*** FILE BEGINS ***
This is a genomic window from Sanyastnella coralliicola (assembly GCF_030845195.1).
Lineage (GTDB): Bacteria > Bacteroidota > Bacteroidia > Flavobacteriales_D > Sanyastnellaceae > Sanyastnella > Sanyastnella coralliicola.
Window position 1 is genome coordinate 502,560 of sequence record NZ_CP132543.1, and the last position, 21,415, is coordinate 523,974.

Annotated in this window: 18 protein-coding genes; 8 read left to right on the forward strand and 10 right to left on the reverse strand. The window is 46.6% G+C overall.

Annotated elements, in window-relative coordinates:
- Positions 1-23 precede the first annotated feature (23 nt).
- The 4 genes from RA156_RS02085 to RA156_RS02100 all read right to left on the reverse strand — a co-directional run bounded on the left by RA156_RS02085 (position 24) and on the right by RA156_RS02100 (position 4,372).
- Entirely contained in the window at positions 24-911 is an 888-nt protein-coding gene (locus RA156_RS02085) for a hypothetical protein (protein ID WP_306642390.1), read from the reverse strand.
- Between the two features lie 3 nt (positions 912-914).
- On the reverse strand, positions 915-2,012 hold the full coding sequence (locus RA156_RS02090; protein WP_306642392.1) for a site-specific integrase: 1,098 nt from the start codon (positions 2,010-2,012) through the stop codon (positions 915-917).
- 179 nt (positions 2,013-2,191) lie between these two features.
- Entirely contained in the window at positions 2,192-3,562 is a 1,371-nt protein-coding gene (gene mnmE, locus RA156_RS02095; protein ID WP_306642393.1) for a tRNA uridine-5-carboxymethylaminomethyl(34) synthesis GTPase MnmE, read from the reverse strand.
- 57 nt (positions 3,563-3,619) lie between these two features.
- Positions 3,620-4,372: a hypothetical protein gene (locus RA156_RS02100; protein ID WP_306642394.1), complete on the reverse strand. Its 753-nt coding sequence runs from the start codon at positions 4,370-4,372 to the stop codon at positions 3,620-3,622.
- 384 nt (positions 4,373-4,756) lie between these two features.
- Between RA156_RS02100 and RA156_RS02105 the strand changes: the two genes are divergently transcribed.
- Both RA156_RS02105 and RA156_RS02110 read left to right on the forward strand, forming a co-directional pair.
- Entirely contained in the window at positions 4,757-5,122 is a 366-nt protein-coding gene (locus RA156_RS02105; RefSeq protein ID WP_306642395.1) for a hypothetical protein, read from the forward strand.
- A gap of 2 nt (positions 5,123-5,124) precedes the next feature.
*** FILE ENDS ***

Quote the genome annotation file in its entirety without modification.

This is a genomic window from Sanyastnella coralliicola (assembly GCF_030845195.1).
Lineage (GTDB): Bacteria > Bacteroidota > Bacteroidia > Flavobacteriales_D > Sanyastnellaceae > Sanyastnella > Sanyastnella coralliicola.
Window position 1 is genome coordinate 502,560 of sequence record NZ_CP132543.1, and the last position, 21,415, is coordinate 523,974.

Annotated in this window: 18 protein-coding genes; 8 read left to right on the forward strand and 10 right to left on the reverse strand. The window is 46.6% G+C overall.

Annotated elements, in window-relative coordinates:
- Positions 1-23 precede the first annotated feature (23 nt).
- The 4 genes from RA156_RS02085 to RA156_RS02100 all read right to left on the reverse strand — a co-directional run bounded on the left by RA156_RS02085 (position 24) and on the right by RA156_RS02100 (position 4,372).
- Entirely contained in the window at positions 24-911 is an 888-nt protein-coding gene (locus RA156_RS02085) for a hypothetical protein (protein ID WP_306642390.1), read from the reverse strand.
- Between the two features lie 3 nt (positions 912-914).
- On the reverse strand, positions 915-2,012 hold the full coding sequence (locus RA156_RS02090; protein WP_306642392.1) for a site-specific integrase: 1,098 nt from the start codon (positions 2,010-2,012) through the stop codon (positions 915-917).
- 179 nt (positions 2,013-2,191) lie between these two features.
- Entirely contained in the window at positions 2,192-3,562 is a 1,371-nt protein-coding gene (gene mnmE, locus RA156_RS02095; protein ID WP_306642393.1) for a tRNA uridine-5-carboxymethylaminomethyl(34) synthesis GTPase MnmE, read from the reverse strand.
- 57 nt (positions 3,563-3,619) lie between these two features.
- Positions 3,620-4,372: a hypothetical protein gene (locus RA156_RS02100; protein ID WP_306642394.1), complete on the reverse strand. Its 753-nt coding sequence runs from the start codon at positions 4,370-4,372 to the stop codon at positions 3,620-3,622.
- 384 nt (positions 4,373-4,756) lie between these two features.
- Between RA156_RS02100 and RA156_RS02105 the strand changes: the two genes are divergently transcribed.
- Both RA156_RS02105 and RA156_RS02110 read left to right on the forward strand, forming a co-directional pair.
- Entirely contained in the window at positions 4,757-5,122 is a 366-nt protein-coding gene (locus RA156_RS02105; RefSeq protein ID WP_306642395.1) for a hypothetical protein, read from the forward strand.
- A gap of 2 nt (positions 5,123-5,124) precedes the next feature.